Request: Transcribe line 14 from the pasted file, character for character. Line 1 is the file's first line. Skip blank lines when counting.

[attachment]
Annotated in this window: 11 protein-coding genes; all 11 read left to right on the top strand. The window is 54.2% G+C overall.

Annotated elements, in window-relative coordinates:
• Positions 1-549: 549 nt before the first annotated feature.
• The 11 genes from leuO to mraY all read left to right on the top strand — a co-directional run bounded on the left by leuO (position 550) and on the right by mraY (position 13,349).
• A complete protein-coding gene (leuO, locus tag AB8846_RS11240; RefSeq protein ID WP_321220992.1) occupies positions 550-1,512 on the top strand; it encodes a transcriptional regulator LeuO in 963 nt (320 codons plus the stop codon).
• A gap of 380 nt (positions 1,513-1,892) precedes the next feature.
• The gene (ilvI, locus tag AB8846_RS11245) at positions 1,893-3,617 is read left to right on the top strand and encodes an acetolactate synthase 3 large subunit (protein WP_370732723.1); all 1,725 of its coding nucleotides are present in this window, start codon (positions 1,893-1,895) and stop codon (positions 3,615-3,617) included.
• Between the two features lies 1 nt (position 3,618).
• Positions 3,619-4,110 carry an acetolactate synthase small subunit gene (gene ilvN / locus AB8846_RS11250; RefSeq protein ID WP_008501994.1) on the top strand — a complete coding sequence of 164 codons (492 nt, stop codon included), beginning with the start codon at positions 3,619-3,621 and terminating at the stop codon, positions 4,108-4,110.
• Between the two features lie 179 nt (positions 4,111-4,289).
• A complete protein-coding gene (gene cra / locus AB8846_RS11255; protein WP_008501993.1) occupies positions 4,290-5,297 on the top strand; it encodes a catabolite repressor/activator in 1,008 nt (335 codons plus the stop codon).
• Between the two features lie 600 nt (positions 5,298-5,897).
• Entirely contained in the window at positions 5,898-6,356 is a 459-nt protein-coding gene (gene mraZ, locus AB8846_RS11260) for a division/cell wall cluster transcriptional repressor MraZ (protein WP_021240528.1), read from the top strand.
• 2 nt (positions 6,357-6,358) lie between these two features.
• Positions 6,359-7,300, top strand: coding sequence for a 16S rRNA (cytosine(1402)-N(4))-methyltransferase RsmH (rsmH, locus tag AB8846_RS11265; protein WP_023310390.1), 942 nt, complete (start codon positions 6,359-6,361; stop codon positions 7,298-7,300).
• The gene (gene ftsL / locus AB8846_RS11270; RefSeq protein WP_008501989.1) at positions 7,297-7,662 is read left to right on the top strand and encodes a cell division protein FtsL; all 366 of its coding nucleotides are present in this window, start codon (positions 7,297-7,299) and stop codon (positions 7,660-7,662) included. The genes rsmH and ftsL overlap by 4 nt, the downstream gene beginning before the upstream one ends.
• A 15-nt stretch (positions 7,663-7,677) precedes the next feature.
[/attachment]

• 2 nt (positions 6,357-6,358) lie between these two features.